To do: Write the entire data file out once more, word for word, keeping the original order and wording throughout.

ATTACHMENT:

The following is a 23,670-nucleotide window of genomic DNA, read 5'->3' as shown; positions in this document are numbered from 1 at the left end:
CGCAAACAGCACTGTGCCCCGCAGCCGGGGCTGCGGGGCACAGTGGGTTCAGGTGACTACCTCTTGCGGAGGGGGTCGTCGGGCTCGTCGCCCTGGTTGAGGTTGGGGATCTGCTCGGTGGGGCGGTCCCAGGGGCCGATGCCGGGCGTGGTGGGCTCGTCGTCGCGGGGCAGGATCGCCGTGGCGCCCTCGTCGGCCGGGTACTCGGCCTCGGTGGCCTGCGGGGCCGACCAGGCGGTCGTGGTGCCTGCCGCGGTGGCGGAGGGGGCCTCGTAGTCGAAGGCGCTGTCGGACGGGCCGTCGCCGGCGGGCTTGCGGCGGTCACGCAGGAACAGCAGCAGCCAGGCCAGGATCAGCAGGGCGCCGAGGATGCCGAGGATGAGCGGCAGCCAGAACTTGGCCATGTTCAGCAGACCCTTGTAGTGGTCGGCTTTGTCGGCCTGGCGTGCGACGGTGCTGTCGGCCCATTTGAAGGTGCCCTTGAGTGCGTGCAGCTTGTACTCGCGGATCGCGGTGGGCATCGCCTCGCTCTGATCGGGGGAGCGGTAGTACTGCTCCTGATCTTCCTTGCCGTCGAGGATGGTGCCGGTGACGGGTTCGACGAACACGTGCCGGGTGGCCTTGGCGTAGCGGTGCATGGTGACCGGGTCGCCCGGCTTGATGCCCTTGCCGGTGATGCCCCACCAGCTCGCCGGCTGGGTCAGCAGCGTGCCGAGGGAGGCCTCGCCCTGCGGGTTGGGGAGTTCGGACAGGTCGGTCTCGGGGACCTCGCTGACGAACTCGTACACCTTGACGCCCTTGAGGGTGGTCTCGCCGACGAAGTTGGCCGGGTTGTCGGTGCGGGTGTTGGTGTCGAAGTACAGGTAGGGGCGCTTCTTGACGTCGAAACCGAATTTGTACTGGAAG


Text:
The following is a 23,670-nucleotide window of genomic DNA, read 5'->3' as shown; positions in this document are numbered from 1 at the left end:
CGCAAACAGCACTGTGCCCCGCAGCCGGGGCTGCGGGGCACAGTGGGTTCAGGTGACTACCTCTTGCGGAGGGGGTCGTCGGGCTCGTCGCCCTGGTTGAGGTTGGGGATCTGCTCGGTGGGGCGGTCCCAGGGGCCGATGCCGGGCGTGGTGGGCTCGTCGTCGCGGGGCAGGATCGCCGTGGCGCCCTCGTCGGCCGGGTACTCGGCCTCGGTGGCCTGCGGGGCCGACCAGGCGGTCGTGGTGCCTGCCGCGGTGGCGGAGGGGGCCTCGTAGTCGAAGGCGCTGTCGGACGGGCCGTCGCCGGCGGGCTTGCGGCGGTCACGCAGGAACAGCAGCAGCCAGGCCAGGATCAGCAGGGCGCCGAGGATGCCGAGGATGAGCGGCAGCCAGAACTTGGCCATGTTCAGCAGACCCTTGTAGTGGTCGGCTTTGTCGGCCTGGCGTGCGACGGTGCTGTCGGCCCATTTGAAGGTGCCCTTGAGTGCGTGCAGCTTGTACTCGCGGATCGCGGTGGGCATCGCCTCGCTCTGATCGGGGGAGCGGTAGTACTGCTCCTGATCTTCCTTGCCGTCGAGGATGGTGCCGGTGACGGGTTCGACGAACACGTGCCGGGTGGCCTTGGCGTAGCGGTGCATGGTGACCGGGTCGCCCGGCTTGATGCCCTTGCCGGTGATGCCCCACCAGCTCGCCGGCTGGGTCAGCAGCGTGCCGAGGGAGGCCTCGCCCTGCGGGTTGGGGAGTTCGGACAGGTCGGTCTCGGGGACCTCGCTGACGAACTCGTACACCTTGACGCCCTTGAGGGTGGTCTCGCCGACGAAGTTGGCCGGGTTGTCGGTGCGGGTGTTGGTGTCGAAGTACAGGTAGGGGCGCTTCTTGACGTCGAAACCGAATTTGTACTGGAAG